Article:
“The Banks of the Roses”


In full form, (Jeannie) meets (Johnny) on the banks of the Roses and bids him never leave her. (Her father opposes the relationship.) Johnny takes her to a (cave) containing her grave; he kills and buries her. Many versions leave out portions of this plot


Evidently singers loved the tune of this song, and the first few verses, but didn't like the murder ballad aspect. As a result, the first half of the song circulates independently, with Jeannie and Johnny courting and either getting married or peacefully going their separate ways. The result is lyric, and I suspect survives only because of its strong melody. - RBW

Folktrax site includes the following note for "The Banks of the Roses" which might explain the Greenleaf/Mansfield title: "PETRIE 1902 #253 has Irish song to same air. 'Ta mo chleamhnas deanta' is alternative title to tune 'The Banks of the Daisies.'" - BS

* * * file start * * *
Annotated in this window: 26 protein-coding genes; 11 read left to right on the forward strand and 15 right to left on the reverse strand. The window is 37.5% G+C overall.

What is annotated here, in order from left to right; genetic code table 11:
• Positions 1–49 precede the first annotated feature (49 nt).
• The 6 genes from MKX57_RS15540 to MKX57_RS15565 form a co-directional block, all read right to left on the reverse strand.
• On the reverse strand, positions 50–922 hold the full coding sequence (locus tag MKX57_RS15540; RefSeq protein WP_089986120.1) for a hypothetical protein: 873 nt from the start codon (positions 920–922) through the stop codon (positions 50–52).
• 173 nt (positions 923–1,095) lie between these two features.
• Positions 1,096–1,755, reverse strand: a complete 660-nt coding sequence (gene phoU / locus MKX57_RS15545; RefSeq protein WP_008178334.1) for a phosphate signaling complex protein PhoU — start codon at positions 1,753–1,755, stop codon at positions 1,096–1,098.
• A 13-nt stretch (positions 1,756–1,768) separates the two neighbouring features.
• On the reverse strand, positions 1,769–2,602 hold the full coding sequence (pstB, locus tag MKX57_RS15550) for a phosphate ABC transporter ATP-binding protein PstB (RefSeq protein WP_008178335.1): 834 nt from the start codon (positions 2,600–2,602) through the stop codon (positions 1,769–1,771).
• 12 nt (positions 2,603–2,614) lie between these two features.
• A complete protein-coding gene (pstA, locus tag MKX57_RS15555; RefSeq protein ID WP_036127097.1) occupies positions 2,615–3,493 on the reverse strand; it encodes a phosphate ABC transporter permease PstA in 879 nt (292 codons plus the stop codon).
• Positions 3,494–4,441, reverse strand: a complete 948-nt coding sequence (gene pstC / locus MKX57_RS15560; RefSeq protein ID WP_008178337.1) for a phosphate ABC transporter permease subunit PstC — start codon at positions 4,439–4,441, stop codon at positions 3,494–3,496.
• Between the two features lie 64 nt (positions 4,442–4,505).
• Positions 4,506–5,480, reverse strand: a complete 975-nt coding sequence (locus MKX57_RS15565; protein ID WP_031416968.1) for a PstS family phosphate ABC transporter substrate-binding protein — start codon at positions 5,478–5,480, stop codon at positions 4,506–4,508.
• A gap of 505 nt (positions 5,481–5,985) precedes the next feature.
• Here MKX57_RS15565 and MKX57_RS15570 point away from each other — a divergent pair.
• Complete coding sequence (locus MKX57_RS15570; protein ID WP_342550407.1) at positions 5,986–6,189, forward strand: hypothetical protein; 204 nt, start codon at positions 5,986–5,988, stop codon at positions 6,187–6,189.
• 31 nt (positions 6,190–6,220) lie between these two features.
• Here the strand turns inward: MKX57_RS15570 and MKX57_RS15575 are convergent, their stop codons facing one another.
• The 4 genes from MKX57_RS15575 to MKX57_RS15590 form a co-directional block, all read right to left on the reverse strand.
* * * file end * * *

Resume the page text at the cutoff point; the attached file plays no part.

• Seamus Ennis, "The Banks of the Roses" (on Lomax42, LomaxCD1742)
  • Lizzie Higgins, "The Banks of Red Roses" (on Voice10)


  1. Doerflinger, pp. 315-316, "The Banks of the Roses" (1 text, 1 tune -- a lyric version)
  2. MacSeegTrav 72, "The Banks of Red Roses" (1 text, 1 tune)
  3. Greenleaf/Mansfield 105, "The Banks of the Dizzy" (1 text, 1 tune)
  4. Peacock, pp. 497-498, "The Banks of the Roses" (1 text, 1 tune)
  5. OLochlainn 80, "The Banks of the Roses" (1 text, 1 tune)
  6. Silber-FSWB, p. 144, "Banks Of The Roses" (1 text -- a lyric version)
  8. Roud #603
  9. BI, Doe315


Author: unknown
Earliest date: c. 1790 (Madden Collection); also a fragment as #7 in the _Scots Musical Museum_
Found in: Britain(Scotland(Aber)) US(MA) Ireland Canada(Newf)